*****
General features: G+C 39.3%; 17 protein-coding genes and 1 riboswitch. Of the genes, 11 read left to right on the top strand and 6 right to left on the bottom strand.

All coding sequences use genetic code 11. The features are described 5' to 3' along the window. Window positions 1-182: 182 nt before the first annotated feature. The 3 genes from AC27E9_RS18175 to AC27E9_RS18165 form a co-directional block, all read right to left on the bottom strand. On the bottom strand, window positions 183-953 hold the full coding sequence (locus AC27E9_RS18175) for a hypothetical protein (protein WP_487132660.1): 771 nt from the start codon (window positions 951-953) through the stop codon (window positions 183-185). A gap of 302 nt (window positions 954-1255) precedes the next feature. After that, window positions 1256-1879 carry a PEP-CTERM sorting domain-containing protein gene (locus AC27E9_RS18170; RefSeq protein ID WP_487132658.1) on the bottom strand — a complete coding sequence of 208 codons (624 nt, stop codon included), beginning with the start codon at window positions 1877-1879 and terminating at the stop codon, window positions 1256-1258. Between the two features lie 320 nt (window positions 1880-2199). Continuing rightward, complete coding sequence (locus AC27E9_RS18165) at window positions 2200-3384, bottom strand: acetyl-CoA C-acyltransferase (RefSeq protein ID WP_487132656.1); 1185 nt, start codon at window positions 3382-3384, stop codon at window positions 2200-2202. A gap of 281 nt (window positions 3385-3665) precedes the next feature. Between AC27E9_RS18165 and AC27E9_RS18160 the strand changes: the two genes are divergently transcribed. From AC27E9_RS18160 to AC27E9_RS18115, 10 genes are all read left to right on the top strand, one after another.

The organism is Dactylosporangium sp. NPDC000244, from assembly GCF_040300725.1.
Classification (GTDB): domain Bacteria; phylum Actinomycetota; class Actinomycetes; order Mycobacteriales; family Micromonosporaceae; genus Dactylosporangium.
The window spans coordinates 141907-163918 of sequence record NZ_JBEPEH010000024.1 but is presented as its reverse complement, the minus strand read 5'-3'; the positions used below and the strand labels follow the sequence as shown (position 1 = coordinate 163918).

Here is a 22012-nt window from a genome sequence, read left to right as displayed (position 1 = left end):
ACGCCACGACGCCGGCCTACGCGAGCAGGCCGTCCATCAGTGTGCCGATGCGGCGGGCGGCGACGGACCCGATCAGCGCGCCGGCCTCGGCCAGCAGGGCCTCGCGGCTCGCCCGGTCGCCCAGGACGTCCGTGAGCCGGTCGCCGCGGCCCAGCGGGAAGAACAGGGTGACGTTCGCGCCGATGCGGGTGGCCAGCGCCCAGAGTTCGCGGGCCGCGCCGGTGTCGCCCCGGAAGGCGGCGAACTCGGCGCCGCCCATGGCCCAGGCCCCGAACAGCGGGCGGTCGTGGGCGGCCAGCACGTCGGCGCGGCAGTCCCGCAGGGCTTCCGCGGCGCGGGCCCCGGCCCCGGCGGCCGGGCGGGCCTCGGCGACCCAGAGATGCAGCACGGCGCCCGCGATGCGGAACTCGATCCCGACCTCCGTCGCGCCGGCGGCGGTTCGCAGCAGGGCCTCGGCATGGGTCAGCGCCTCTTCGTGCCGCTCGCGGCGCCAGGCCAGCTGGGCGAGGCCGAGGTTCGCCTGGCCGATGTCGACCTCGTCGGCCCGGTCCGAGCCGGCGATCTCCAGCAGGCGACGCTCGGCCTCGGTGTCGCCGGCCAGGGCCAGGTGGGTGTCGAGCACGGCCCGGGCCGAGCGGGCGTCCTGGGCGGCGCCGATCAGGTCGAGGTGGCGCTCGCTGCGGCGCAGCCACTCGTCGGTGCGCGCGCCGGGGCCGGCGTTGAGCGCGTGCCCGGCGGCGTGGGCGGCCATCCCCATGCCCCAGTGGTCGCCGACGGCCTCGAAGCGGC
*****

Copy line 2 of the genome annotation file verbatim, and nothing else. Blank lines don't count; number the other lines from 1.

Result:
All coding sequences use genetic code 11. The features are described 5' to 3' along the window. Window positions 1-182: 182 nt before the first annotated feature. The 3 genes from AC27E9_RS18175 to AC27E9_RS18165 form a co-directional block, all read right to left on the bottom strand. On the bottom strand, window positions 183-953 hold the full coding sequence (locus AC27E9_RS18175) for a hypothetical protein (protein WP_487132660.1): 771 nt from the start codon (window positions 951-953) through the stop codon (window positions 183-185). A gap of 302 nt (window positions 954-1255) precedes the next feature. After that, window positions 1256-1879 carry a PEP-CTERM sorting domain-containing protein gene (locus AC27E9_RS18170; RefSeq protein ID WP_487132658.1) on the bottom strand — a complete coding sequence of 208 codons (624 nt, stop codon included), beginning with the start codon at window positions 1877-1879 and terminating at the stop codon, window positions 1256-1258. Between the two features lie 320 nt (window positions 1880-2199). Continuing rightward, complete coding sequence (locus AC27E9_RS18165) at window positions 2200-3384, bottom strand: acetyl-CoA C-acyltransferase (RefSeq protein ID WP_487132656.1); 1185 nt, start codon at window positions 3382-3384, stop codon at window positions 2200-2202. A gap of 281 nt (window positions 3385-3665) precedes the next feature. Between AC27E9_RS18165 and AC27E9_RS18160 the strand changes: the two genes are divergently transcribed. From AC27E9_RS18160 to AC27E9_RS18115, 10 genes are all read left to right on the top strand, one after another.